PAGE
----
We drank water from the garden hose and not from a bottle.
We ate lots of cake, butter, even dripping from the Sunday roast and our fizzy drinks were loaded with sugar, but we were never overweight because we were always outside playing.
We would spend hours building billy carts out of scraps. Usually, we didn't worry about brakes but on a steep hill, we soon learnt how to avoid killing ourselves.
We would leave home in the morning and play all day, as long as we were back when the streetlights came on.
We ate ‘Dagwood’ sandwiches, which were sandwiches super full of fillings, in multiple layers of bread.
Tomatoes had a distinct flavour rarely available today because we usually grew them at home, all year round.
No one was able to reach us … all day. No mobile phones. When we needed to speak with someone we would either visit a home with a phone or use a public phone box.
We did not have Playstations, Nintendos, video games, cable TV, surround-sound, personal mobile phones, PCs, Facebook or Internet chat rooms. We didn’t need them. We were so, so busy.
We had the wireless and we had friends.
If we didn’t have a friend to play with, we went outside and found them.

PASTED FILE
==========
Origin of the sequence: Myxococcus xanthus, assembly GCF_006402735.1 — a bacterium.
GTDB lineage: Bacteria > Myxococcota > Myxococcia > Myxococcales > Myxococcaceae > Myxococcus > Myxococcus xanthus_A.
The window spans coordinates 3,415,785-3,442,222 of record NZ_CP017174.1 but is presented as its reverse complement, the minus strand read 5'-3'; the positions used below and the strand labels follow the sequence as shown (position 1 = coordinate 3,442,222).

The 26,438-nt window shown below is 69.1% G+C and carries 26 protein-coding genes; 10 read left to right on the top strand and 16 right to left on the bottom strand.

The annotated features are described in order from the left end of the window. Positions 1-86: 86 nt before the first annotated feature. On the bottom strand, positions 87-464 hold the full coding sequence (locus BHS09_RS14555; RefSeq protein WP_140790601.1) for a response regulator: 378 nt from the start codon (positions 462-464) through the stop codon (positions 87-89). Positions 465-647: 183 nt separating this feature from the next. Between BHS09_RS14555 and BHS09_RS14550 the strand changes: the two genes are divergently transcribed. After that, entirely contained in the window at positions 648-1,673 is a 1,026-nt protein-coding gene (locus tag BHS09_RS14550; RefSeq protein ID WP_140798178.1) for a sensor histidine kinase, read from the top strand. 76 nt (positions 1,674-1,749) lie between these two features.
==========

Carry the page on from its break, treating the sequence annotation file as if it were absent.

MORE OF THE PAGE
We played footy in the street and sometimes got hurt. But we had to learn how to deal with that.
We fell out of trees, got cuts and broken bones and teeth, and there were no lawsuits from these accidents. They were ‘accidents’, and no one was to blame but us, so we had to be responsible for our actions.
We rode bikes or walked to a friend's house and knocked on the door or just walked in and talked to them. Usually, their mother would feed us scones or sandwiches and other assorted snacks.
Our actions were our own responsibility. The idea of parents bailing us out if we got into trouble at school or broke a law was unheard of. Parents actually sided with the school or the law. Imagine that?
There were no credit cards.
Until I was 25, I called every man older than me ‘Sir’. And after I turned 25 … I still called policemen and every man with a title, ‘Sir’ or ‘Mr’.
What are your most vivid memories of life as a kid? Was life much simpler then or is it a case of some good, some bad?